keyboard airplane key


Okay, some of you are probably going to disagree with me on this one. But if you ask me, at least when we're talking about short flights, there's not much difference between flying coach and flying business or first class. You're all on the same flight. You're all going to land at the same time. While the food might be slightly better in first class, it's still airplane food. And while there may be a little more legroom in the expensive seats, that's less important on short flights. And while early boarding is a real perk for some, others don't even see the point.

Sure, if you're flying from North America to Australia or Asia, you probably want a few more amenities, but the increase in price from coach to first class isn't really warranted on short domestic flights. I priced out a trip from Boston to Dulles on United for next month; economy seats were $69, with first-class tickets starting at $168. Is your flight experience in first class really going to be 143% better for the mere two hours you're in the air?

Readers, what items do you think decrease in value over a certain price point? What products are really worth splurging on? Tell us all what you think in the comments section below!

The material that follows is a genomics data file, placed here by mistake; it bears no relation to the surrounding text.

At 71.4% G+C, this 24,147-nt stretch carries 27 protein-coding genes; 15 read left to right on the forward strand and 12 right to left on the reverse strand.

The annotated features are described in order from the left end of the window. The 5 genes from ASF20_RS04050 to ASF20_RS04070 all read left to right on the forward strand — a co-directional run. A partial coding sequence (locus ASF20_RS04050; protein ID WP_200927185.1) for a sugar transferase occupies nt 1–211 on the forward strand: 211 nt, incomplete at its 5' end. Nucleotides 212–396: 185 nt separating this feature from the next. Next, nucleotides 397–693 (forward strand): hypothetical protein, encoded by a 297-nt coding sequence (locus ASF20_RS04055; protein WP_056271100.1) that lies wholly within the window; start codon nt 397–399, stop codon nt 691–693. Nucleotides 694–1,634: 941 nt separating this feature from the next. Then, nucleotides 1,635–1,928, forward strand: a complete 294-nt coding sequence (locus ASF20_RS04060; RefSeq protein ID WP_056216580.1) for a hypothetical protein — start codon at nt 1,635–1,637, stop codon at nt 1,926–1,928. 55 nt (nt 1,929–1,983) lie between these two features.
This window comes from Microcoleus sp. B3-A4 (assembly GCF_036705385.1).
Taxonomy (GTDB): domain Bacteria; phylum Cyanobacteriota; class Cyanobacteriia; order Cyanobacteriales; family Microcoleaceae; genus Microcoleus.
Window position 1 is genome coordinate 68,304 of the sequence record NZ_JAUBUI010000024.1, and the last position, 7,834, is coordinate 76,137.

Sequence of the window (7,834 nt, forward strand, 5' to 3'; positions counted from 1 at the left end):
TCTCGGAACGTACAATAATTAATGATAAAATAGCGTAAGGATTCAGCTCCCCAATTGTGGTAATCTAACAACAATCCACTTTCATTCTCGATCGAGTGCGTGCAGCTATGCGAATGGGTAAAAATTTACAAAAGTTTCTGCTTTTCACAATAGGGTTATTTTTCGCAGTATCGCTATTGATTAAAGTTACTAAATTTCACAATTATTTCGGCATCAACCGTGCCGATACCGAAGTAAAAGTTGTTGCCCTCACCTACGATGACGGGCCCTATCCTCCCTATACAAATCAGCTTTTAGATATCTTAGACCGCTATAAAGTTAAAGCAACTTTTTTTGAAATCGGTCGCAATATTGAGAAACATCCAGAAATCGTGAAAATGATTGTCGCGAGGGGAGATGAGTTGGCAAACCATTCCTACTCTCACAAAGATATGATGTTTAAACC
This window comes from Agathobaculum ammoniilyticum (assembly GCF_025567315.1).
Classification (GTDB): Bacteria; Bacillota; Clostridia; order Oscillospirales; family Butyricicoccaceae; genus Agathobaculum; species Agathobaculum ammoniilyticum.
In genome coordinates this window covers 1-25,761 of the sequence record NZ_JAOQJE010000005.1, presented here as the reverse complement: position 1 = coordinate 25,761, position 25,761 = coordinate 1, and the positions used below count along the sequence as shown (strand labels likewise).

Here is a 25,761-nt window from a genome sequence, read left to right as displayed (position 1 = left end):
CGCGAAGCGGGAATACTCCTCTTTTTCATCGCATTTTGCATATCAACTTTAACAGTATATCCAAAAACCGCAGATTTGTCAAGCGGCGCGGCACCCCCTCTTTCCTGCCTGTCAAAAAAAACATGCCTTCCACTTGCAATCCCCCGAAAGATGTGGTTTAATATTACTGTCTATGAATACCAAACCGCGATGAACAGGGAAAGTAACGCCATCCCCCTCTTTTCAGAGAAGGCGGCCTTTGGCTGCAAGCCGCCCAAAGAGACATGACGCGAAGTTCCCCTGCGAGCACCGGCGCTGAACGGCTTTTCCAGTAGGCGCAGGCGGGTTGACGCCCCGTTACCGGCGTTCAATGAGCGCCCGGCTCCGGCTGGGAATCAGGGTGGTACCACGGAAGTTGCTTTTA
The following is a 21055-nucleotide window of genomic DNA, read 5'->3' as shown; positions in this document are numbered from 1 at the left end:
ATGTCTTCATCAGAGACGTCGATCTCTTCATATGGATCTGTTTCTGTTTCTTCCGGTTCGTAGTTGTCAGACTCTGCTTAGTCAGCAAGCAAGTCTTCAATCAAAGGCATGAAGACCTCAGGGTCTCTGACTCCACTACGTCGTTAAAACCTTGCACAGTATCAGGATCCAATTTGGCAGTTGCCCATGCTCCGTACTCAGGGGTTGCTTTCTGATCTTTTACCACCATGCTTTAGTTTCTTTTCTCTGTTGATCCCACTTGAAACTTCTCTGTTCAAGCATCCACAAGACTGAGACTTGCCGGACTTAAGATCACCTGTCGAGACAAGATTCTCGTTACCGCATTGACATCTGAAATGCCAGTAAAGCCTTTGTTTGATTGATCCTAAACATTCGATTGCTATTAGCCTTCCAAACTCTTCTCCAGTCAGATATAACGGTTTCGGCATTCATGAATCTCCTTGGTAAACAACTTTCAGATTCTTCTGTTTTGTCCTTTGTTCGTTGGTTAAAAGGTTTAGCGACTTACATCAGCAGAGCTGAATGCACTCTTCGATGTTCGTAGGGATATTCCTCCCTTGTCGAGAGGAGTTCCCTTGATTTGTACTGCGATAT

Contributing Writer

Tucker Cummings is a freelance writer based in New England. She's also written for Yahoo! TV and Tapscape. Follow her on Twitter @tuckercummings on Twitter for her musings on tech, TV, writing, and current events.
DealNews may be compensated by companies mentioned in this article. Please note that, although prices sometimes fluctuate or expire unexpectedly, all products and deals mentioned in this feature were available at the lowest total price we could find at the time of publication (unless otherwise specified).
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Ok, gang, before you jump in and say "she's way off", let's remember the title of the article: "The Law of Diminishing Returns: 10 Items That Lose Value the More You Spend:
Some items just don't provide additional value over a certain price point. Here's why."